Today, 30-50% of workers are over 45 years old. Over the age of 45, people begin to experience a deterioration of their near-sight vision. Research shows a 60-year-old person needs between two and five times as much light as a 20-year-old to see the same visual detail, let alone concentrate.
As a result, Philips Lighting believes office lighting needs a serious rethink at a policy level.
In Europe, the minimum lighting requirements for writing, typing, reading and data-processing in offices is 500 lux, but Philips has gathered research to show that this is not considered sufficient by almost a third of today’s global workforce.
The answer may not be to simply increase light levels. The same lighting that boosts concentration for one employee could damage the creativity of another, says Philips. A laboratory study from 2011 demonstrates that while 1000 lux is required to support concentration, it is dimmer lighting that enhances creative thinking.
Philips says the solution is personalized lighting in the workplace.
In 2013, the company conducted a survey among people who tested a desk lamp that allowed them to adjust its light intensity and color temperature according to personal preference. Some 90% reported sharper vision, optimum eye comfort, the ability to see smaller details and improved contrast. The ability to adjust individual workplace lighting conditions according to personal preferences has been associated with better mood, improved lighting quality ratings and environmental satisfaction. Because individual preferences vary widely, individual control is the only practical means to ensure that people have a good chance to obtain light that is best suited to them.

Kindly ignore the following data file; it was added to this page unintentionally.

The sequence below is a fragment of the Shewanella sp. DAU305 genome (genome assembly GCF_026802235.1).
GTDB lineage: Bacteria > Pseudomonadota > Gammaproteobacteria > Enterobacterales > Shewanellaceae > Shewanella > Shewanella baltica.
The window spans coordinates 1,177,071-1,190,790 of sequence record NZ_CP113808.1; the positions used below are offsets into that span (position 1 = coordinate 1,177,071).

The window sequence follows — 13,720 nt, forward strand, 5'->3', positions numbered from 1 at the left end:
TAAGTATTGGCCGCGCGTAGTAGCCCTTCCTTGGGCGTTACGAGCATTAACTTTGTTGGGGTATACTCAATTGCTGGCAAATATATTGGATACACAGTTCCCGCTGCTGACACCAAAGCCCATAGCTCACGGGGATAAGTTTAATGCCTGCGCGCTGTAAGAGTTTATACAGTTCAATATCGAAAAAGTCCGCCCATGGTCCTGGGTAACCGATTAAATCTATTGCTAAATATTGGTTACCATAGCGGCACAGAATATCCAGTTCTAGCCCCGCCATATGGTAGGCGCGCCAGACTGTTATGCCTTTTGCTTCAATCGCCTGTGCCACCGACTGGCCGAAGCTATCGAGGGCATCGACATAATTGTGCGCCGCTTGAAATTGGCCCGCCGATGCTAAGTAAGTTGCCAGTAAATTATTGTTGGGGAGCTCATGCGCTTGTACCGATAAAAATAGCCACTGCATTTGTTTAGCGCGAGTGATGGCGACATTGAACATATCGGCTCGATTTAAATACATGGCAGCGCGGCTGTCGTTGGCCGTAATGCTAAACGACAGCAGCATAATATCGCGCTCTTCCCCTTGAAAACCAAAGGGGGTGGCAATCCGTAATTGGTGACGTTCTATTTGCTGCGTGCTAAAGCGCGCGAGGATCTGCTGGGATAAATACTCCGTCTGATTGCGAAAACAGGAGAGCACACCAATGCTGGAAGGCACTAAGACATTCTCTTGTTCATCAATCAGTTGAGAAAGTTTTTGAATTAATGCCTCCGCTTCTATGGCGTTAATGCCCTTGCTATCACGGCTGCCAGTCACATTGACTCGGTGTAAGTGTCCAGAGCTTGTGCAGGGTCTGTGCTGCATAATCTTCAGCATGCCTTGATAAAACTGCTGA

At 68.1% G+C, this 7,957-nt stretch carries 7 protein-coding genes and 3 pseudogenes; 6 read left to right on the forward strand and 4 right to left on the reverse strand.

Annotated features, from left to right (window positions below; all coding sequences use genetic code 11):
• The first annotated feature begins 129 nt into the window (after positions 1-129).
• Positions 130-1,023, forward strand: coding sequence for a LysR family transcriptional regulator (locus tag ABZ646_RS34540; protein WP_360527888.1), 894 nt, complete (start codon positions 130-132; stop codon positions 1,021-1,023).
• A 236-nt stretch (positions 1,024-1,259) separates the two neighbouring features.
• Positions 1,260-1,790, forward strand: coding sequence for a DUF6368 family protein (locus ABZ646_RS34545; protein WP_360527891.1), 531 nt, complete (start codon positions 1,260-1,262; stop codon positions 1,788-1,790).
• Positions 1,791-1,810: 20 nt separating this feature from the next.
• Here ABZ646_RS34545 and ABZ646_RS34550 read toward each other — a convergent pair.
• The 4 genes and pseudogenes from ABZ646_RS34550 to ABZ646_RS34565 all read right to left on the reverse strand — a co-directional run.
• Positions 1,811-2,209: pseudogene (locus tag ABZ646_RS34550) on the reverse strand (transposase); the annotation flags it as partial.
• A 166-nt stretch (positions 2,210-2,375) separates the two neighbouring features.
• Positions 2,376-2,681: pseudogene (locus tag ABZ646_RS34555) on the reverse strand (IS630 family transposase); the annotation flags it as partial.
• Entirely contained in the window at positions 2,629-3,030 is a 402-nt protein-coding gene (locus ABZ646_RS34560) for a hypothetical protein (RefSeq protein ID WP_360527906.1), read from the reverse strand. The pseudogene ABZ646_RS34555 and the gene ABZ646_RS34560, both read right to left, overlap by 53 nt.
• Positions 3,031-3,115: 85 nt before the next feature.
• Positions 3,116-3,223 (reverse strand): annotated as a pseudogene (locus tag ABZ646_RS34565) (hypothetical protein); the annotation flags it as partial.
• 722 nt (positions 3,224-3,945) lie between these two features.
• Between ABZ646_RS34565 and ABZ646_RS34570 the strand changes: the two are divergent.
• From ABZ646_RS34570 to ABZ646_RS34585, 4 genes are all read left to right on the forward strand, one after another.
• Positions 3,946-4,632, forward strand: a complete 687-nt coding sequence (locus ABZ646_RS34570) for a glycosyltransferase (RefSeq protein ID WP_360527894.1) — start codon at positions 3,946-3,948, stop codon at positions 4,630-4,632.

“Regulatory bodies should take these findings into account for the well-being and productivity of today’s workforce,” says Dr Bianca van der Zande, Principle Scientist at Philips Lighting. “People spend 80-90% of their time indoors from which around 20% is spent at work so the indoor environment determines to a large extent the comfort and wellbeing of the office employee, influencing their performance. It is important that human-centric lighting becomes a part of the regulatory standards, allowing architects and building designers to advise for the best solutions – not only for offices, but for all building environments.”
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